Herbert Sands Towne was born on October 9, 1899 in Holyoke, Massachusetts. Before attending Williams, Towne was a student at the Hotchkiss School in Lakeland, Connecticut and also served his first of two stints in the United States Army from 1917 through 1918 as a second lieutenant. Towne entered Williams in 1917 as a member of the Class of 1921 and, playing on the freshman class football team, quickly showed a disposition toward athletics. Sports appears to have played a major role in Towne’s collegiate experience; as he went on to play two years of varsity football and three years of varsity track and field, in addition to serving as manager of the tennis team during his senior year. Towne filled his social life with membership in Kappa Alpha fraternity. His class voted him second place in the “Social Lion” category of the Class Book, fifth in “Class Sport,” and, paradoxically, fourth for “Laziest Man.”
After graduating from Williams, Towne entered Harvard Business School, where he received his MBA in 1923 and went on to work for the National Blank Book Company, a paper manufacturing firm run by his family in Holyoke. In 1925 he married Dorothy Johnson, a 1923 graduate of Wellesley College. Towne continued to live in his hometown until 1933, when he co-founded the investment counseling firm Van Strum-Towne and moved to Pasadena, California, where he would live for the remainder of his life.
In addition to serving a second stint in the army, this time at the rank of Captain in the Officer Procurement Division, Herbert Towne maintained a close link with Williams College. In 1964 he ran unsuccessfully for the position of Alumni Trustee of the college. In 1969, during the takeover of Hopkins Hall by the African-American students association, Towne sent a concerned letter to College President John E. Sawyer recommending a strong, no nonsense stance by the college, similar to one taken by Notre Dame University that year. Sawyer responded quickly, reassuring Towne that things had gone smoothly and that the situation was under control.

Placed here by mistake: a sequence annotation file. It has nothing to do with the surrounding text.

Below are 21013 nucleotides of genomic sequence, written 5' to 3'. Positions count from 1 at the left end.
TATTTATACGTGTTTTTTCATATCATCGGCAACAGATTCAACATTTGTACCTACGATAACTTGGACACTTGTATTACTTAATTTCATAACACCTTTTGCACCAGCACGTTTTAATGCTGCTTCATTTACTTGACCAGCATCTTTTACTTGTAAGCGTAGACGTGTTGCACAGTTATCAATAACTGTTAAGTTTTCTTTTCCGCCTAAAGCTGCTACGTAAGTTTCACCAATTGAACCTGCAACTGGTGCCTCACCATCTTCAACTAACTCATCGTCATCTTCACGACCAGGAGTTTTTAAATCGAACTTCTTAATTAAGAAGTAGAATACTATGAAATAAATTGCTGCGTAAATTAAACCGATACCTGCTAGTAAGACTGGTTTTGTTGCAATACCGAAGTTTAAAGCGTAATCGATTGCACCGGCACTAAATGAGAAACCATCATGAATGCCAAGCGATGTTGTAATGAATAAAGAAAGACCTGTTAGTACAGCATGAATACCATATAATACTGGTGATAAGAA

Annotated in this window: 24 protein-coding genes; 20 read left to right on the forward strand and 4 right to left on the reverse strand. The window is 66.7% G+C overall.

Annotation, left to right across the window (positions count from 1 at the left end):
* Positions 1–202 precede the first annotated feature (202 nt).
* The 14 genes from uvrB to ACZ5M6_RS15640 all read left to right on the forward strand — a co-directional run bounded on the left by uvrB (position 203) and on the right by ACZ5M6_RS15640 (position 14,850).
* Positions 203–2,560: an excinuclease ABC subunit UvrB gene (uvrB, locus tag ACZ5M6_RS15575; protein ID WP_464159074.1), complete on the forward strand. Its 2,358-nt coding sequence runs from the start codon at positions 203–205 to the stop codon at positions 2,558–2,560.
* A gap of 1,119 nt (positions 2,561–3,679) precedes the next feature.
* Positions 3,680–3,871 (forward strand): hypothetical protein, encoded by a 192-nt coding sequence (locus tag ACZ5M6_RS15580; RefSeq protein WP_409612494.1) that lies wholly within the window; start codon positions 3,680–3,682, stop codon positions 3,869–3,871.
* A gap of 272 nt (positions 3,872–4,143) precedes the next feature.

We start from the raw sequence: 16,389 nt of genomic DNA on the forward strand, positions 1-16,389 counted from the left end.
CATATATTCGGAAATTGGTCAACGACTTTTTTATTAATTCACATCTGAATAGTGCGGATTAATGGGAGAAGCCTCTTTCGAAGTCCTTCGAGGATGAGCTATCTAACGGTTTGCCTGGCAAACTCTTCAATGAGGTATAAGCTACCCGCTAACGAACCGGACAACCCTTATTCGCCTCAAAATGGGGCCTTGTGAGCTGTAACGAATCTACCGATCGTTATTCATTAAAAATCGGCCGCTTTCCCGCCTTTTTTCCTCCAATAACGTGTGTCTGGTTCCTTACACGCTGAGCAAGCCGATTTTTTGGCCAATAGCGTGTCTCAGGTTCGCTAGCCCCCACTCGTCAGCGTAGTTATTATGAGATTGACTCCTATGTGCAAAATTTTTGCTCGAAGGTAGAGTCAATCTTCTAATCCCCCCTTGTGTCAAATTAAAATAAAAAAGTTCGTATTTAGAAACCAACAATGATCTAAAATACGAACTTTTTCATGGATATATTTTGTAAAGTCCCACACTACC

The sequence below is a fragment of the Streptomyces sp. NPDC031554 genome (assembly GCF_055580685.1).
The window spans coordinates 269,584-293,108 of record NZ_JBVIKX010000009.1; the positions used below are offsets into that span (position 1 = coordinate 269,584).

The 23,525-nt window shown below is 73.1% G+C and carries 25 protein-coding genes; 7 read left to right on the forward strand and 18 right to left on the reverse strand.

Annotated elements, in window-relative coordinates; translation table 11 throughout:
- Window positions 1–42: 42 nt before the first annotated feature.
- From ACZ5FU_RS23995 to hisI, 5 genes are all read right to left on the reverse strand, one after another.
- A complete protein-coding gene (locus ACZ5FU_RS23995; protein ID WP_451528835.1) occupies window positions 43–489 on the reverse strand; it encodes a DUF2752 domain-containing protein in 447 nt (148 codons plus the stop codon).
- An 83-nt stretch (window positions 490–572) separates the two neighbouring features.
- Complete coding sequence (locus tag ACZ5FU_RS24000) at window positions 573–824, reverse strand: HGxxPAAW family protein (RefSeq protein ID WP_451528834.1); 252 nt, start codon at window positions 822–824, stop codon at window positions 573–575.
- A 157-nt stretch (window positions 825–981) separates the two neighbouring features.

The most lasting impression left on Williams College by Herb Towne is the Herbert Towne Field House, named for him in recognition of his substantial gift to the college that made the building possible.
Herbert S. Towne died in Pasadena on May 28, 1979, at the age of 79. In a letter to Dorothy Towne, R. Cragin Lewis, the Head of Alumni Relations at Williams, wrote “It’s hard for me to imagine alumni affairs without Herb Towne.”
By Jonathan Pearson
Lewis, R. Cragin. Letter to Dorothy Towne. June 26, 1979. Biographical file of Herbert S. Towne. Williams College Alumni Office Records. Williams College Archives and Special Collections.
Sawyer, John E. Letter to Herbert Towne, April 15, 1969. Biographical file of Herbert S. Towne. Williams College Alumni Office Records. Williams College Archives and Special Collections.
Towne, Herbert S. Letter to John Sawyer, April 10, 1969. Biographical file of Herbert S. Towne. Williams College Alumni Office Records. Williams College Archives and Special Collections.
Williams College Class Book. 1921.